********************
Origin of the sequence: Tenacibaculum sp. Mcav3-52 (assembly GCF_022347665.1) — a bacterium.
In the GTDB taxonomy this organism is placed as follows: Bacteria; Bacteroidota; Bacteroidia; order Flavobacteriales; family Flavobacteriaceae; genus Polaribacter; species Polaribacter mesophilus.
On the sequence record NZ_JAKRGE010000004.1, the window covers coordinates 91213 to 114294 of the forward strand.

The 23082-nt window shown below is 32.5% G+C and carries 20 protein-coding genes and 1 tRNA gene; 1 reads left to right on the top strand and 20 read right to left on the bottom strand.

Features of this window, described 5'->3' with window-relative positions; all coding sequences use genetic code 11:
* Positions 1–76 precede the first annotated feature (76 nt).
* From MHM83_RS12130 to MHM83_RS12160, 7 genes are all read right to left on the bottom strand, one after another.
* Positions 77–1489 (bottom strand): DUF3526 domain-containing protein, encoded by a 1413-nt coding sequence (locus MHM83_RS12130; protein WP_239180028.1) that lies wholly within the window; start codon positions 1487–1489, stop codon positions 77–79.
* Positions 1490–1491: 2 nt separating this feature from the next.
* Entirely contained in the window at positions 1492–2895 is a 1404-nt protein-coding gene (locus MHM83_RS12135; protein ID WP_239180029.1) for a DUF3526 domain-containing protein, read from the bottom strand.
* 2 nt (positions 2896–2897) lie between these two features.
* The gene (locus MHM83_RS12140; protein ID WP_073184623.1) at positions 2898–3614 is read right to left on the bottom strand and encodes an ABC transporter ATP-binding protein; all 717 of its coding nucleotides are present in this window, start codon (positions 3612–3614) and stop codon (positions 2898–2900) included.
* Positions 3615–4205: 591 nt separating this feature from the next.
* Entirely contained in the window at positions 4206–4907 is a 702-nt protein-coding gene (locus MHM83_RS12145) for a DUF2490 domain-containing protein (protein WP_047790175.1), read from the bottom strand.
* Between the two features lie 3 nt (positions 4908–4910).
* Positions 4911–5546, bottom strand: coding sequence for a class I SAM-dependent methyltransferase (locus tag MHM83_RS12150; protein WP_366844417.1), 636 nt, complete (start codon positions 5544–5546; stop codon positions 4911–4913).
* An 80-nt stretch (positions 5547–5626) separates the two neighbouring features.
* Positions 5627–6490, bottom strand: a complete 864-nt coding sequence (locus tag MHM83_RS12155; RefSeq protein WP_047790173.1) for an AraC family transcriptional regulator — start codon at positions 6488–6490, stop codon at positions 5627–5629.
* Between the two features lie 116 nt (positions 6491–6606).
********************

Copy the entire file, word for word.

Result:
Origin of the sequence: Tenacibaculum sp. Mcav3-52 (assembly GCF_022347665.1) — a bacterium.
In the GTDB taxonomy this organism is placed as follows: Bacteria; Bacteroidota; Bacteroidia; order Flavobacteriales; family Flavobacteriaceae; genus Polaribacter; species Polaribacter mesophilus.
On the sequence record NZ_JAKRGE010000004.1, the window covers coordinates 91213 to 114294 of the forward strand.

The 23082-nt window shown below is 32.5% G+C and carries 20 protein-coding genes and 1 tRNA gene; 1 reads left to right on the top strand and 20 read right to left on the bottom strand.

Features of this window, described 5'->3' with window-relative positions; all coding sequences use genetic code 11:
* Positions 1–76 precede the first annotated feature (76 nt).
* From MHM83_RS12130 to MHM83_RS12160, 7 genes are all read right to left on the bottom strand, one after another.
* Positions 77–1489 (bottom strand): DUF3526 domain-containing protein, encoded by a 1413-nt coding sequence (locus MHM83_RS12130; protein WP_239180028.1) that lies wholly within the window; start codon positions 1487–1489, stop codon positions 77–79.
* Positions 1490–1491: 2 nt separating this feature from the next.
* Entirely contained in the window at positions 1492–2895 is a 1404-nt protein-coding gene (locus MHM83_RS12135; protein ID WP_239180029.1) for a DUF3526 domain-containing protein, read from the bottom strand.
* 2 nt (positions 2896–2897) lie between these two features.
* The gene (locus MHM83_RS12140; protein ID WP_073184623.1) at positions 2898–3614 is read right to left on the bottom strand and encodes an ABC transporter ATP-binding protein; all 717 of its coding nucleotides are present in this window, start codon (positions 3612–3614) and stop codon (positions 2898–2900) included.
* Positions 3615–4205: 591 nt separating this feature from the next.
* Entirely contained in the window at positions 4206–4907 is a 702-nt protein-coding gene (locus MHM83_RS12145) for a DUF2490 domain-containing protein (protein WP_047790175.1), read from the bottom strand.
* Between the two features lie 3 nt (positions 4908–4910).
* Positions 4911–5546, bottom strand: coding sequence for a class I SAM-dependent methyltransferase (locus tag MHM83_RS12150; protein WP_366844417.1), 636 nt, complete (start codon positions 5544–5546; stop codon positions 4911–4913).
* An 80-nt stretch (positions 5547–5626) separates the two neighbouring features.
* Positions 5627–6490, bottom strand: a complete 864-nt coding sequence (locus tag MHM83_RS12155; RefSeq protein WP_047790173.1) for an AraC family transcriptional regulator — start codon at positions 6488–6490, stop codon at positions 5627–5629.
* Between the two features lie 116 nt (positions 6491–6606).